Menendez Urges Facebook to Keep 3D-Printed Gun Blueprints Instructions Off the Platform

Menendez Urges Facebook to Keep 3D-Printed Gun Blueprints Instructions Off the Platform

‘At a time when the firearm death rate is at a historic high, one of the country’s most prominent tech companies should not be facilitating access to these deadly weapons’

  
WASHINGTON, D.C.  – U.S. Senator Bob Menendez (D-N.J.), Ranking Member of the Senate Foreign Relations Committee, today called on Facebook to reverse their reported decision to allow instructions for obtaining 3D-printed gun blueprints on their giant social media platform. Last week, it was reported that Facebook would allow “legitimate” gun shops and online vendors to offer instructions for obtaining the instructions for “downloadable guns” in places where it is legal to do so.

“At a time when the firearm death rate is at a historic high, one of the country’s most prominent tech companies should not be facilitating access to these deadly weapons,” Sen. Menendez wrote in a letter to Facebook CEO Mark Zuckerberg. “If Facebook takes the position that facilitating the distribution of such instructions does not violate the law, it raises the obvious issue of how Facebook plans on ensure such content from ‘a real brick-and-mortar store, legitimate website, brand or government agency’ doesn’t fall into the hands of those who should not have them.”

In June 2018, the State Department settled a years-long lawsuit brought by a gun activist after the federal government blocked the website, Defense Distributed, from posting online directions for a 3D plastic printable gun. After several states sued, a federal judge blocked the Administration’s decision to allow entities such as Defense Distributed from posting such files online. The court order effectively outlaws distribution of these blueprints.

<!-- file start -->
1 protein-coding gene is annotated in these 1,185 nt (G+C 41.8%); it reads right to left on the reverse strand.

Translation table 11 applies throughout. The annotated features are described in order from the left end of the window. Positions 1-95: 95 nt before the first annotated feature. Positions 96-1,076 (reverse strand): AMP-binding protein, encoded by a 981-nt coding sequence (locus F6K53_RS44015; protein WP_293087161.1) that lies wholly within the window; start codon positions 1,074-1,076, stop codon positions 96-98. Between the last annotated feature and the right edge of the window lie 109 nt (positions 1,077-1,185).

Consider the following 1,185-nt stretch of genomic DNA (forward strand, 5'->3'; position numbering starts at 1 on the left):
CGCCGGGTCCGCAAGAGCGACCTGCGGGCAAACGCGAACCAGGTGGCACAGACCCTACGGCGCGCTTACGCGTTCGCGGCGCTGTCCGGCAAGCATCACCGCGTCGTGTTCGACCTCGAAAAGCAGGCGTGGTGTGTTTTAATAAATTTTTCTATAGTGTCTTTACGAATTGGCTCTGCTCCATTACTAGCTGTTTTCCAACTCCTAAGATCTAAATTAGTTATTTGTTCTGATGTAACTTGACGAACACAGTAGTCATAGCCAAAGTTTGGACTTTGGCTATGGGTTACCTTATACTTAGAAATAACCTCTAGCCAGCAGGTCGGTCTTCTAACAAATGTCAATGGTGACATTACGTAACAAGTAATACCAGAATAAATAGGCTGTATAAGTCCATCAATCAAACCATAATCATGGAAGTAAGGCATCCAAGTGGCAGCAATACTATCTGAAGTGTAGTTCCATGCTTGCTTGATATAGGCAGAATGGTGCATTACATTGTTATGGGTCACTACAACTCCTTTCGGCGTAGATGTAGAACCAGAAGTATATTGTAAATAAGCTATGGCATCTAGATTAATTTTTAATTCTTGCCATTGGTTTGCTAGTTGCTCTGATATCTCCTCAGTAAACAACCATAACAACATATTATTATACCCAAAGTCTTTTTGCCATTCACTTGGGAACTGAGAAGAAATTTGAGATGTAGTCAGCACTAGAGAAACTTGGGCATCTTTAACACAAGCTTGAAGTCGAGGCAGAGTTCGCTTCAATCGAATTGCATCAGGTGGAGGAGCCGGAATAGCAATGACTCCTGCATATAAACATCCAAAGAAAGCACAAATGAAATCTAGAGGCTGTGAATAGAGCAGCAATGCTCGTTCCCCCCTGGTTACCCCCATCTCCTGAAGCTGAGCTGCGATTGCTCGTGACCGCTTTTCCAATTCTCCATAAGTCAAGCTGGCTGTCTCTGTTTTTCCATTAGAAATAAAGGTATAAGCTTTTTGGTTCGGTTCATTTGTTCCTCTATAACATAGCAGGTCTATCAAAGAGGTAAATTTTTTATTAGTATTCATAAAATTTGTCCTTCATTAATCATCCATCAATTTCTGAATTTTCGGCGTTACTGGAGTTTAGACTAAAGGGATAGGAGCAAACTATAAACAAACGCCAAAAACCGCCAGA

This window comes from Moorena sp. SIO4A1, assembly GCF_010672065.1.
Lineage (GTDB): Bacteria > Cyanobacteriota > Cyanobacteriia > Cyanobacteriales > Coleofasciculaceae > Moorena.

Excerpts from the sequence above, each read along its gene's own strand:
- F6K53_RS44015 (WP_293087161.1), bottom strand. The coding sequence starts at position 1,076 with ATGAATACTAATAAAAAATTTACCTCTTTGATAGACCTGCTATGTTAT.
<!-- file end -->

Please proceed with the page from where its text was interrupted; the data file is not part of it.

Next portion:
“I strongly urge you to reverse course on your decision to allow instructions for obtaining 3D-printed gun blueprints on your platform,” added the Senator.

Sen. Menendez asked Zuckerberg why Facebook changed their August 2018 policy and reminded him that allowing his global-reach platform to post 3D gun blueprints and make them accessible to anyone outside the U.S., it would potentially violate current law.

In August 2018, Sen. Menendez joined colleagues in sending a letter to multiple social media platforms including Facebook, asking them to proactively block any distribution of 3D gun blueprints on their platforms. Earlier this year, Sen. Menendez asked Twitter to remove the user @IvanTheTroll12 after the user published 3D guns blueprints, and as a result, the platform updated its policies to include an explicit ban of this type of content.

Sen. Menendez has continued his calls for social media platforms to enforce their policies and police their platforms to keep 3D guns out of our communities. He joined colleagues in introducing the bicameral 3D Printed Gun Safety Act, legislation to prohibit the online distribution of blueprints and instructions that allow for 3D printing of firearms.

The full text of the letter can be found here and below.